Pitchfork Festival Lineup Finalized, Exclusive Interview with Ryan Schreiber

I could hardly believe it when I entered the coffee shop -- 3:00 P.M., right on time. Back in the corner with a blue hat (as promised) was the one, the only Ryan Schreiber, editor-in-chief of online magazine Pitchfork, reading Vice Magazine and sipping on a tall, dark roast, possibly fair-trade coffee. I took a moment to catch my breath and then staggered clumsily between coffee tables filled with attractive, hip-looking people. I felt so out of place there -- me being perhaps the least attractive of everyone (when did people learn how to dress so cool anyway?) -- but the moment I sat down and introduced myself to Schreiber -- "Hi, I'm Mango Starr, writer/reporter for Tiny Mix Tapes" -- I immediately felt at ease. Kind, gentle, and a little odd, Schreiber was amazing. Here's the interview:

Thanks for agreeing to do this interview, man. I know you're insanely busy.

No problem, Mango. And really, I'm not that busy.



So... um...

So, how's the weather?

Weren't you just outside?

Oh yeah, sweet weather, yeah?

Really sweet. I love it.


Oh, Mr P says "hi" and that he "misses you."

Oh yeah? Cool, how's he doing? I kinda remember meeting him a long time ago.

He seems to remember it vividly. He brings it up all the time, like he's fucking obsessed!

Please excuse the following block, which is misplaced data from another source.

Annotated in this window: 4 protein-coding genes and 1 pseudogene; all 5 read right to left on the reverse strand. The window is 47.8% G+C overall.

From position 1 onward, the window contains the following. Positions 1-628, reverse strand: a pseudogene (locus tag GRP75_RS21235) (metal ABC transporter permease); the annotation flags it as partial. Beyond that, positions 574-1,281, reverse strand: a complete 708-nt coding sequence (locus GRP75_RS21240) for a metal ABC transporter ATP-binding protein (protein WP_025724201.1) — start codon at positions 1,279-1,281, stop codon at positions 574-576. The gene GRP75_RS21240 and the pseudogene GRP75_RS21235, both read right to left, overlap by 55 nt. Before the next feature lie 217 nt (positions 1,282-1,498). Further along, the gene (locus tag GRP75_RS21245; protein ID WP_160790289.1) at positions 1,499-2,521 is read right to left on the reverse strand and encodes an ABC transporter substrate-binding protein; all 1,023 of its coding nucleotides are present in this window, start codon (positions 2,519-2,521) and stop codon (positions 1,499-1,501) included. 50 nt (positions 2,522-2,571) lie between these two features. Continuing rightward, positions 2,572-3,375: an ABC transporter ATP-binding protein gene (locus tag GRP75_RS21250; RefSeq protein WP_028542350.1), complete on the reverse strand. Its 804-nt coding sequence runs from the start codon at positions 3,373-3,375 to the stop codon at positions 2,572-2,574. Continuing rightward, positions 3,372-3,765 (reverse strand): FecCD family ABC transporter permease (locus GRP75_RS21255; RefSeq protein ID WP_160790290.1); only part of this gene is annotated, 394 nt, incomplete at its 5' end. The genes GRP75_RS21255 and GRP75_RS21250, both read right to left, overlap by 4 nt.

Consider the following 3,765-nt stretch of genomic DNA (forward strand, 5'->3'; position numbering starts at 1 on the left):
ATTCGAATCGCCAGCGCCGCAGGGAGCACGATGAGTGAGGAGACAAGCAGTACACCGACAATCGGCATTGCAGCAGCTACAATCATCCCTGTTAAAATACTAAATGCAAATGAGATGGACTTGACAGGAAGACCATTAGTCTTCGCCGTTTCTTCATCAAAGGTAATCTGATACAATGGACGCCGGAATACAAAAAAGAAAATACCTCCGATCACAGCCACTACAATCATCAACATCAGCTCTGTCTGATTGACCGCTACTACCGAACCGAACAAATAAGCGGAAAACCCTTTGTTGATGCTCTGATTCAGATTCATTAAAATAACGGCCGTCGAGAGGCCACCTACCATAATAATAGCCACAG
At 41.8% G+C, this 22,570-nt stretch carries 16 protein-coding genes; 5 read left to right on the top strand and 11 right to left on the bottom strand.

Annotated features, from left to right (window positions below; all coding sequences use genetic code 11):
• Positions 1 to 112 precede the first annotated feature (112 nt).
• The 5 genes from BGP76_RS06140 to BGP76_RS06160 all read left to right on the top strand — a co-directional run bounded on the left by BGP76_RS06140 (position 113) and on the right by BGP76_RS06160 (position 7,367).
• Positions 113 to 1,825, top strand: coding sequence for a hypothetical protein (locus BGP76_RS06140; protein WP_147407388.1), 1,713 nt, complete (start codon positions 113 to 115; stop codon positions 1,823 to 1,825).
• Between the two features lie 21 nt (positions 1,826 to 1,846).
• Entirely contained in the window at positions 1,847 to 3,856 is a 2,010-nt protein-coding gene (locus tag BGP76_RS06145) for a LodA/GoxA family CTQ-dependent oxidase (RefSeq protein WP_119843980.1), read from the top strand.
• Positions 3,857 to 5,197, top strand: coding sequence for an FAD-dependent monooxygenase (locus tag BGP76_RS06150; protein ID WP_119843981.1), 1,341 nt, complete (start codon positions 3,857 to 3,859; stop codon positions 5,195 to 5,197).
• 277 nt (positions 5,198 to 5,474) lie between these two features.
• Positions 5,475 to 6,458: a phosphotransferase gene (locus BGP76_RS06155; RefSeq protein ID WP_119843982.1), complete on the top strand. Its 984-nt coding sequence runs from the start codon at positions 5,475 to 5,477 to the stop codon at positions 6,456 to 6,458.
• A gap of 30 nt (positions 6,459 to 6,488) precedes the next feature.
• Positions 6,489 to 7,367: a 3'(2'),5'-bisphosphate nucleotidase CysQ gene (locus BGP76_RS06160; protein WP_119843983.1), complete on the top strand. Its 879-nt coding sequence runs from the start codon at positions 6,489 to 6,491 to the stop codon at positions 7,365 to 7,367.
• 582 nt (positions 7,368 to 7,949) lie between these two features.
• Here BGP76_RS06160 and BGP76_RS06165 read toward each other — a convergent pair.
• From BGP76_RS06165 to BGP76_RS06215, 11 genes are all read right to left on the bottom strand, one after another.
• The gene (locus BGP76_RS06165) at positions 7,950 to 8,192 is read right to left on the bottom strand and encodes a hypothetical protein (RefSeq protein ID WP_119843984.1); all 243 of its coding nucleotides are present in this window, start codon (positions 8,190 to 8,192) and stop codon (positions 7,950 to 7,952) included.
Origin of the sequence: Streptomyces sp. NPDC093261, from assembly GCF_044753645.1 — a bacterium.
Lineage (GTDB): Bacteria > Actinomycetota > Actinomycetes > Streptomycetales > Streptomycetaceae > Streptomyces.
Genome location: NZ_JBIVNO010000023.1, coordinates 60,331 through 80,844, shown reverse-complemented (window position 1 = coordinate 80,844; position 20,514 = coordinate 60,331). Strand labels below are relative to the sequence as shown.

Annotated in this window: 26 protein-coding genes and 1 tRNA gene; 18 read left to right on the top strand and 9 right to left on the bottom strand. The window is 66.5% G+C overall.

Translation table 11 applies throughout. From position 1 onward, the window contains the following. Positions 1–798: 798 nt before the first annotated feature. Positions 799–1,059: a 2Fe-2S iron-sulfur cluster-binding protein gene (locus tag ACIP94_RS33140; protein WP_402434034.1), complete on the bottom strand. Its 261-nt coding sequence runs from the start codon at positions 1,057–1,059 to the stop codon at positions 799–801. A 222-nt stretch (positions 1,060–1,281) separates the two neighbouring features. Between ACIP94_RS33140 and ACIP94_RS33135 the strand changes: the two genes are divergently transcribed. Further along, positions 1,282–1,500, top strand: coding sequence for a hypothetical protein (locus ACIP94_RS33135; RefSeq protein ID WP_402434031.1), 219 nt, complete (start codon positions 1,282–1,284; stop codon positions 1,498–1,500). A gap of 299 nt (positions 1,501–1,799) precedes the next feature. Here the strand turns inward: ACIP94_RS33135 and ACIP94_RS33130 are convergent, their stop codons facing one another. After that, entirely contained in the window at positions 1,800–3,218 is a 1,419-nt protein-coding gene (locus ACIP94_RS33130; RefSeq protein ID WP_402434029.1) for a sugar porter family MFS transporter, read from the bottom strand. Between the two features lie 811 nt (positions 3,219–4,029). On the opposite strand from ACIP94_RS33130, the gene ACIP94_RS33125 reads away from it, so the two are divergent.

Hmmm, I've only talked to him a few times. He seemed nice.

Weird. He says he talked to you like every night.

He's not white, is he?

Hah, fuck no.

Ahhhhhhh, okay, I remember now. He's a... well, you know.

Hahaha, yeah... He's a nice enough guy though, despite you know...

Haha! INDEED! So, what is it that you wanted to talk about? My hair? Hahahaha!



No, no. I wanted to talk about ATP... so, um... Ryan... hey, what are you doing?

[At this point, Ryan is starting to climb up onto the table.]

Sorry Mango, hold on a sec. [Yelling to the coffee shop, pumping his fists above his head] HEY EVERYBODY!! I'm Ryan Schreiber!! How's the weather, motherfuckers!?!? [Wild applause and cheers from the coffee shop] Hey did y'all motherfuckers know about the Pitchfork Music Fest?? [Laughter, because of course they do!] Well, we've just made the final confirmations for the lineup! [More cheers] I'll be posting flyers all around town. But, of course, you can always check out a little site that I call... hmmm, I forgot its name... so, I'm going to need your help, motherfuckers!!! What's the site called everybody!?!? [Schreiber puts right hand to ear; crowd yells at once: "PITCHFORK MEDIA DOT COM!!!!!!!!] HAHAHA! FUCK YES! See you guys there!!! [Thunderous applause as Schreiber plops back into his chair]

Wow, that was amazing, Ryan. You really know how to -- Ryan?

[Schreiber, wide-eyed and giggling hysterically, starts furiously carving the words "Interpol" into the table with a pocket knife]

Hey, um, should you be doing that?

Look, ask your questions, dude. I don't got all day. Gotta fest and shit to do, y'know.

Oh, ok. Alright then. Um, so I wanted to ask you about ATP. So, um --

Wait, stop right there. Actions speak louder than words, am I right? [Winks] Here's what I think about ATP...

[Schreiber signals to me to look under the table, grinning mischievously. Fearing the worst, I slowly peeked my head under the table. And there it was... oh my god. It was absolutely breathtaking... and it was hard: yes, folks, it was a signed copy of Thesaurus Musicarium: The Pitchfork Year in Music 2003.]

Needless to say, I had to have it, right then and there. Schreiber sure liked that. Boy did he like that. At least... I think he did. Shit, I hope he did! My jaw still hurts!

Festival lineup:

Day 1 (Friday, July 13 -- in conjunction with ATP):

Sonic Youth perform Daydream Nation